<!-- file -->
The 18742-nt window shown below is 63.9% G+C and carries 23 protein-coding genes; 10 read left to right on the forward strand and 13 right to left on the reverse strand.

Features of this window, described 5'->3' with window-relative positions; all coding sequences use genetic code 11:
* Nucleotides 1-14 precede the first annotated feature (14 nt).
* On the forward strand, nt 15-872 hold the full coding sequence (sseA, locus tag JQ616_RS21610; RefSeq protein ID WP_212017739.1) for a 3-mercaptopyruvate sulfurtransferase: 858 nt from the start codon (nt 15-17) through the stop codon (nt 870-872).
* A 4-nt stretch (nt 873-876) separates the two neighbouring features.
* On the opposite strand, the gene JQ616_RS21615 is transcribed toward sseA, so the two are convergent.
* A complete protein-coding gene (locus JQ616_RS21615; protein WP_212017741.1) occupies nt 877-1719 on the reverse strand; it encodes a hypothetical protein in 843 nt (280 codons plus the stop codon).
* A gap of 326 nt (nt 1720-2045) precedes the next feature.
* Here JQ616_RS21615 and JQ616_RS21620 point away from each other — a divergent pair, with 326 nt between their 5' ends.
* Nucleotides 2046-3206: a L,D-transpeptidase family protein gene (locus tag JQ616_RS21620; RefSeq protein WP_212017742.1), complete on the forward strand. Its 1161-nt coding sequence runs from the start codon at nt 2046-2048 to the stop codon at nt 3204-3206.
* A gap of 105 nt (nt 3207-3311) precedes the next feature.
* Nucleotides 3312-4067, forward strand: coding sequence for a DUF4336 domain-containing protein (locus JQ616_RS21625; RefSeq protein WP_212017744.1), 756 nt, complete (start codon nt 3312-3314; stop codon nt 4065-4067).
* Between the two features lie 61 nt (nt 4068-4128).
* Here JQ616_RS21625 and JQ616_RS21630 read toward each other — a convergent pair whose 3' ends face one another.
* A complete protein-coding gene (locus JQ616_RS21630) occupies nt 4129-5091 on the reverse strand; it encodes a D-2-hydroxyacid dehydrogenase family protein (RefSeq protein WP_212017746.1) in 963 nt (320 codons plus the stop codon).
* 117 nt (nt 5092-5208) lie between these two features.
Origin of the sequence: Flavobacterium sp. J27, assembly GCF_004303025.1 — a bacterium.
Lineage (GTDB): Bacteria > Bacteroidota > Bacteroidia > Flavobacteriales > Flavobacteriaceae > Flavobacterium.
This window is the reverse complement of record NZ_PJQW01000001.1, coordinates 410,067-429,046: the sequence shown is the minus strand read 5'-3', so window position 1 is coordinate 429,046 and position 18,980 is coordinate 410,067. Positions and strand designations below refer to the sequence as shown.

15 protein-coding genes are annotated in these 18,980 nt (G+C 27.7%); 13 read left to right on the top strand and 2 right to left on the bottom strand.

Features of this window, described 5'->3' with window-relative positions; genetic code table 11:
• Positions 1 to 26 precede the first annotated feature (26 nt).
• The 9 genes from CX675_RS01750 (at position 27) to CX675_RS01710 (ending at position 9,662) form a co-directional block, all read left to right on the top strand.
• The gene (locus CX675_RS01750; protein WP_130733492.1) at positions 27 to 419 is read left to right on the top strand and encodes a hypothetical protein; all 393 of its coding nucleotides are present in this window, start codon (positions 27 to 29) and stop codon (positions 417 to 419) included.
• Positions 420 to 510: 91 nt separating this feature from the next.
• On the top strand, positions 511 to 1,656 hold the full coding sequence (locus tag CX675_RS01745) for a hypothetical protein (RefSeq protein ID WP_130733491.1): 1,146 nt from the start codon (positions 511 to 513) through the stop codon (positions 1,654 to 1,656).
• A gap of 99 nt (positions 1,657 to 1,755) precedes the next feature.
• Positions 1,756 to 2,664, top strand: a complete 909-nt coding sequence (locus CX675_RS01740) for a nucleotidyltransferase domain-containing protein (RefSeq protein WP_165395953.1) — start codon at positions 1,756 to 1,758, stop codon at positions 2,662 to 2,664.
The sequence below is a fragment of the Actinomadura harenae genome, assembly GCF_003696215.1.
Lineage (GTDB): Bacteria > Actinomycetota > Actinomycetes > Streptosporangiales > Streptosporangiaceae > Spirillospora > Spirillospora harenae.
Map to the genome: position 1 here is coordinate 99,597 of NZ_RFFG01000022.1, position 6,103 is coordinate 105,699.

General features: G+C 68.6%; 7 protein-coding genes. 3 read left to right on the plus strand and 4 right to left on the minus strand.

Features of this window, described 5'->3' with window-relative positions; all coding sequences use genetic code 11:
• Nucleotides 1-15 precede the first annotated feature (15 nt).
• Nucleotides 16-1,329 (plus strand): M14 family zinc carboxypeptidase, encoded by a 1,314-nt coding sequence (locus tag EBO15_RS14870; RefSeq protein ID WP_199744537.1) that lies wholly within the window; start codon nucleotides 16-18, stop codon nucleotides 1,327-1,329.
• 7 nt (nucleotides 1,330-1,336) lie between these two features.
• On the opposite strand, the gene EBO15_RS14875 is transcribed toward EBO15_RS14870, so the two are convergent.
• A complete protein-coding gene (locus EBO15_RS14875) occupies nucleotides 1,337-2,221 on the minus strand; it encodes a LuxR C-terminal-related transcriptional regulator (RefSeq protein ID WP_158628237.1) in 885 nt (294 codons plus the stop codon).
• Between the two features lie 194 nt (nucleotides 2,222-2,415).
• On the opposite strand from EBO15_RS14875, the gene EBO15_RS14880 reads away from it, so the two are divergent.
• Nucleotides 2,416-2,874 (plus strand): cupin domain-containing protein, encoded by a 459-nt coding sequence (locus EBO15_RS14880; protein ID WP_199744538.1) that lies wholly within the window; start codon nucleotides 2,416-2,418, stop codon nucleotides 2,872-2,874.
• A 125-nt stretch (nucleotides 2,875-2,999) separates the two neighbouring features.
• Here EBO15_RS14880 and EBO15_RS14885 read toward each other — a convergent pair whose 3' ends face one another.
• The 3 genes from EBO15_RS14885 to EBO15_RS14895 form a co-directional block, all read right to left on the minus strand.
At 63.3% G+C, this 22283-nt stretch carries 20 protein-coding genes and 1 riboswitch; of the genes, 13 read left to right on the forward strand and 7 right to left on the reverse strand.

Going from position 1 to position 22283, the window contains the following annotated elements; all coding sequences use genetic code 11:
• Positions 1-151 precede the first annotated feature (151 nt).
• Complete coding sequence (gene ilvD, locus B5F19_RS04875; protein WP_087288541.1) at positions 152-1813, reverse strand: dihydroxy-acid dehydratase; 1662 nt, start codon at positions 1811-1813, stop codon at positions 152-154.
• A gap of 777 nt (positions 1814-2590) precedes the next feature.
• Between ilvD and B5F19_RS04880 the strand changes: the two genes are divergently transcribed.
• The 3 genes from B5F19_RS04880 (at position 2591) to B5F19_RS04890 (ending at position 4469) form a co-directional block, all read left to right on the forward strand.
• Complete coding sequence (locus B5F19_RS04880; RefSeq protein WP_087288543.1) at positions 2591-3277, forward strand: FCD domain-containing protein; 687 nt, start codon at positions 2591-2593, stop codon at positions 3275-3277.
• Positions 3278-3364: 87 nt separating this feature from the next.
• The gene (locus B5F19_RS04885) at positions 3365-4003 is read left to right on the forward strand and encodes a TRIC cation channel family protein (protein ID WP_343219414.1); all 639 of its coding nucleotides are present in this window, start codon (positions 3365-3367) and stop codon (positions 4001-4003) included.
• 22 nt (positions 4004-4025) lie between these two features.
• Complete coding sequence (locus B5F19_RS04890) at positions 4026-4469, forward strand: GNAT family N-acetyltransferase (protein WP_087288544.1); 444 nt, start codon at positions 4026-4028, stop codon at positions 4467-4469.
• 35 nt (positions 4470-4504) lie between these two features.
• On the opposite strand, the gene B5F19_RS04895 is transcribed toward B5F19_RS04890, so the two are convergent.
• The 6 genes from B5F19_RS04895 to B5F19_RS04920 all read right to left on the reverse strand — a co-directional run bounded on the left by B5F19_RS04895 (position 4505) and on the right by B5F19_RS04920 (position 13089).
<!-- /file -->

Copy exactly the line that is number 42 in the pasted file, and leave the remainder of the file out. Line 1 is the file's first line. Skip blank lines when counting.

• A 125-nt stretch (nucleotides 2,875-2,999) separates the two neighbouring features.